What methodology are we using to conduct surveys?
Surveys are conducted via a telephone interview. Cheshire chose to use this methodology because it yields better response rates than other techniques (e.g. 45 to 55% telephone, 20 to 25% paper). Use of a telephone survey also allows the force to gather data from those individuals who would be unlikely to return a paper survey, which ultimately means that the information gained, is more reliable and valid.
How are people selected to take part?
Swift Research Ltd uses a quota sample approach to surveying. The quota sample approach utilises an up to date database of named contacts purchased from a preferred data supplier.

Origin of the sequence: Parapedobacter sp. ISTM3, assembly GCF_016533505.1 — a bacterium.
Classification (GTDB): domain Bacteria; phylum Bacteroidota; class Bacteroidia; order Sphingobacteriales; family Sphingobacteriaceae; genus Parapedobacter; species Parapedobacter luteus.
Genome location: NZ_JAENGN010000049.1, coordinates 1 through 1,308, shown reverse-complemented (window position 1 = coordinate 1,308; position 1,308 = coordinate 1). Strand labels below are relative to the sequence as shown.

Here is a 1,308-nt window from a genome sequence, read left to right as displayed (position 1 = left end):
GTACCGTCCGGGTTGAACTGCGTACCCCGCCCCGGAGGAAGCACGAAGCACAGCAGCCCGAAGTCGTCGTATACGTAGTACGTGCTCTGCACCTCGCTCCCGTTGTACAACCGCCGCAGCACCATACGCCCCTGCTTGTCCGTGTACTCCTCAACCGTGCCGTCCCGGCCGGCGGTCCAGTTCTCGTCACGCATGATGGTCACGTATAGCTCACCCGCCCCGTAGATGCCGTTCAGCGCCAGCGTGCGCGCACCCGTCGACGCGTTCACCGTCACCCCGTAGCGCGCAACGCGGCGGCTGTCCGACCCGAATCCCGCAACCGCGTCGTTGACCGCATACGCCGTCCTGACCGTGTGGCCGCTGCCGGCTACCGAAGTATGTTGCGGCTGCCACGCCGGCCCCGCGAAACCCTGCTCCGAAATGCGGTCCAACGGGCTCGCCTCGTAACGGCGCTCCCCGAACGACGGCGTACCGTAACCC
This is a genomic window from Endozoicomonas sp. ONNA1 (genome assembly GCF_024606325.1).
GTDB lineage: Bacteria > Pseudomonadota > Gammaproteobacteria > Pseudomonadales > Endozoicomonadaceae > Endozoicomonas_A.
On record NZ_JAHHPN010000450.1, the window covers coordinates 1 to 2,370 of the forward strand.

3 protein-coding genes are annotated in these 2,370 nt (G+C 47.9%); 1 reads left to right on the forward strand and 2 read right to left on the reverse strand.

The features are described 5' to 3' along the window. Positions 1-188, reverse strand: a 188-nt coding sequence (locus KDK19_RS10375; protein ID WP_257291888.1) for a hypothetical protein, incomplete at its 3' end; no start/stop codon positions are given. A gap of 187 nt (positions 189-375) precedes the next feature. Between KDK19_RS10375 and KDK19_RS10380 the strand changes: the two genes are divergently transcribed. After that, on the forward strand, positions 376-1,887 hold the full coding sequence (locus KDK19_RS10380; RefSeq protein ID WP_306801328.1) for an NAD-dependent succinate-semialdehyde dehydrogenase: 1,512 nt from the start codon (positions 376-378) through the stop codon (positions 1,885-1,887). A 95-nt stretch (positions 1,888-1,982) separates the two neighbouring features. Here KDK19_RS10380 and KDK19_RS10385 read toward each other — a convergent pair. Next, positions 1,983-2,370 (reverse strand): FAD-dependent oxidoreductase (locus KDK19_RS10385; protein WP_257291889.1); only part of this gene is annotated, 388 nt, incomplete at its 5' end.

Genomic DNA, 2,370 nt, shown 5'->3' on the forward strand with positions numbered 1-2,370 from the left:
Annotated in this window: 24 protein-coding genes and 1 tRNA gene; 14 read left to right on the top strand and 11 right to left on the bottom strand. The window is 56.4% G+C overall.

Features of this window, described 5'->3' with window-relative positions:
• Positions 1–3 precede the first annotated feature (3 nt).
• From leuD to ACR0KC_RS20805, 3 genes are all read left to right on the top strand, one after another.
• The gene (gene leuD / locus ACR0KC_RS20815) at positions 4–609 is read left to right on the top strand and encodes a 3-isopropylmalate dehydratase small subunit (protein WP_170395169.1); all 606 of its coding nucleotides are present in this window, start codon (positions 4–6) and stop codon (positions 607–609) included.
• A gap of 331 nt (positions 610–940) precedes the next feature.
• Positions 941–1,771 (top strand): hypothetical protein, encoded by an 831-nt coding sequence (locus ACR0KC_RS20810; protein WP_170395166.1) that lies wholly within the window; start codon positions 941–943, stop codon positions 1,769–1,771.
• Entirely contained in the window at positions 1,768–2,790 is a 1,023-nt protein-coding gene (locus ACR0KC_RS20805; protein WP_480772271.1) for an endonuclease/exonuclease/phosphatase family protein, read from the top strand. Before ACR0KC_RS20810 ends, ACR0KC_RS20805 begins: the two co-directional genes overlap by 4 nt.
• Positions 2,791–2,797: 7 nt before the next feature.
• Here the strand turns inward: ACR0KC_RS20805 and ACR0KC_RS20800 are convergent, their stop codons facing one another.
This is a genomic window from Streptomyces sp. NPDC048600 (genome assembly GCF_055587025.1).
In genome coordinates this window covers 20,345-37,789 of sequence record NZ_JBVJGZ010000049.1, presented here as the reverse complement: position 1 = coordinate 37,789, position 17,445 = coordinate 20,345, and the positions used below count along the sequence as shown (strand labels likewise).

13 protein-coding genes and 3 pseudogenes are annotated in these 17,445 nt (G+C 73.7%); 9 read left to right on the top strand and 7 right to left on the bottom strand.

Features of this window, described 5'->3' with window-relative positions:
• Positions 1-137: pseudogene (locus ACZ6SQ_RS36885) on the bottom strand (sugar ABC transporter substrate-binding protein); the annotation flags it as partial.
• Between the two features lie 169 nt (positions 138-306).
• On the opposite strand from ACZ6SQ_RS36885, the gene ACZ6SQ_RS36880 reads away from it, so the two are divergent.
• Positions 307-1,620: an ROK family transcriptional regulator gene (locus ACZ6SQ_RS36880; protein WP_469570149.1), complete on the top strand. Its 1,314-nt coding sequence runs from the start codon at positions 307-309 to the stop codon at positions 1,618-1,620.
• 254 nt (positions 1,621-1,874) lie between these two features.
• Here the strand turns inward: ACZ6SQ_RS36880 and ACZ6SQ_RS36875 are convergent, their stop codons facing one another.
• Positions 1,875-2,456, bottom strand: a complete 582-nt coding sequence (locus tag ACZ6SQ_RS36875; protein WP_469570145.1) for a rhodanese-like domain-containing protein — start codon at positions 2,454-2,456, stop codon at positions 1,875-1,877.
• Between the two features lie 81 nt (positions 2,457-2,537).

Swift Research Ltd will specify an amount of records that matches the demographics of Cheshire in a ratio of 10 records to every interview required. To achieve a sample of 2,500, they will purchase 25,000 records. This ensures that the database purchased is representative and the interviews achieved from that database will in turn be representative of the area. The database purchased will include landline and mobile phone numbers.
Can you legally share my data with Leicestershire Constabulary?